In Arizona, where the Covid spike is also widely attributed to re-openings, positive new infections have skyrocketed over the past month along the border, to 12,032 of the state's 54,586 cases reported this week. The border cities of Yuma and Nogales have become the state's reddest hotspots, with positive Covid tests in Santa Cruz County tripling to 31 percent of tests since May (1,482 this week). In Yuma County, positive Covid cases have tripled from 1,289 to 4,591 just since June 1. Pima County was reporting 5,587 this week compared to 187 on June 1.
Yet at least in the case of Texas, “eight weeks into re-openings, Governor Greg Abbott ordered tightened outdoor gathering rules and other emergency rules on grounds of ‘rampant’ spread of Covid and a spike in ‘hospitalizations’ that did not reference the many hundreds being hospitalized in Texas border facilities.”
Bensman has also reported that “much of the reporting” on the virus “entirely avoided saying who all of these patients are who are crossing in from Mexico.” And again, the media claim the infected are returning expatriates or green-card holders.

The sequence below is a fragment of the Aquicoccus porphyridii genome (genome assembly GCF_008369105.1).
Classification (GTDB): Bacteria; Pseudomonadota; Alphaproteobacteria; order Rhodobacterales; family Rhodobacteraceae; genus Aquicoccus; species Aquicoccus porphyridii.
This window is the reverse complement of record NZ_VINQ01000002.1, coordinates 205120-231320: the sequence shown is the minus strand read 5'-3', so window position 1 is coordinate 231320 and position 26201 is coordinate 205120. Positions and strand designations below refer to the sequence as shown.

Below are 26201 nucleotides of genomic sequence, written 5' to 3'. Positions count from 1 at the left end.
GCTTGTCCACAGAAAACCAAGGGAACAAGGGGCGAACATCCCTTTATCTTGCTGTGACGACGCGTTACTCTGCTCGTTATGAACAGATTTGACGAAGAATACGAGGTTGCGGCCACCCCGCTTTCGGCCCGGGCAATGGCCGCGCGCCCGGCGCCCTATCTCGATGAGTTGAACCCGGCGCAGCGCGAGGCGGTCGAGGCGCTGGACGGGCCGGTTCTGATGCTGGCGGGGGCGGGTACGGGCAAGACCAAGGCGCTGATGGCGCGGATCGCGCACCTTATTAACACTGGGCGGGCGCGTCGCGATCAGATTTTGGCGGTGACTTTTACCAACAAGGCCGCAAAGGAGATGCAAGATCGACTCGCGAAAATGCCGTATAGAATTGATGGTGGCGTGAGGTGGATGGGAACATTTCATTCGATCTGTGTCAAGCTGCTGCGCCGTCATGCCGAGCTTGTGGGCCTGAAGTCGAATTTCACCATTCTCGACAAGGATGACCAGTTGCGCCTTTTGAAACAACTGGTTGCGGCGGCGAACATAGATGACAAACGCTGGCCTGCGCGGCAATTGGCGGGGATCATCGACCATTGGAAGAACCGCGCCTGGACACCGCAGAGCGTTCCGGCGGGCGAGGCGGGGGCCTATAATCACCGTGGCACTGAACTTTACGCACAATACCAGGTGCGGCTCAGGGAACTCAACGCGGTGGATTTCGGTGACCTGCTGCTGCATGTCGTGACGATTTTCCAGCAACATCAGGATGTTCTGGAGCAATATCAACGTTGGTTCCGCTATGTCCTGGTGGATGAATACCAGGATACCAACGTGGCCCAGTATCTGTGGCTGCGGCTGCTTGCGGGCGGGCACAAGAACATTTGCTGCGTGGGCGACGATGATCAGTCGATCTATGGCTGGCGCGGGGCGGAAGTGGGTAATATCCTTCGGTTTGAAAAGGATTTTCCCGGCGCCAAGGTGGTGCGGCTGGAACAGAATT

But three active-duty U.S. Border Patrol agents working the border in Texas, which along with Arizona and California is experiencing spikes in Covid-19 hospitalizations right now, tell me they are apprehending sick non-Mexican foreign nationals who had illegally entered along the Texas border and taking them to area hospitals per policy. That current policy requires immediate transport of reportedly sick migrants straight to the nearest care facility.
Under new emergency regulations to control the spread of Covid-19, Border Patrol officers are required to immediately return Mexican nationals to Mexico, sick or not.
That, Bensman reported, isn’t happening. If the border-jumping illegals claim to be sick, they go to a hospital, the agents told Bensman.
“It’s automatic," an agent told me of the hospital transfers.
Mexico’s hospitals reportedly are overwhelmed, so “huge numbers of them (infected people in Mexico) are coming just to seek medical attention,” one agent told me, speaking on condition of anonymity. “Agents are getting exposed and testing positive.”
An unknown number, Bensman reported, are quarantined:
Another agent told me that, despite the push-back policy for Mexican citizens, some who crossed illegally and evade apprehension can still make their way to hospitals. These “getaways,” as agents call them, often know where the hospitals are and understand they will not be turned away.
Data from Texas show that 17.4 percent of tested patients — 439 of 2,518 — “were hospitalized patients in Texas were in five trauma service areas abutting the Mexican border,” Bensman reported.
And many who tested positive at the border are landing in Houston-area hospitals. That might explain why the intensive care unit at one of them, Texas Hospital Center, is at 100-percent capacity.
Between March 1 and May 30, agents collared 74,382 illegals who jumped the border with Mexico.
Question is, how many carry the COVID-19.
Photo: Md Baki Bullah / iStock / Getty Images Plus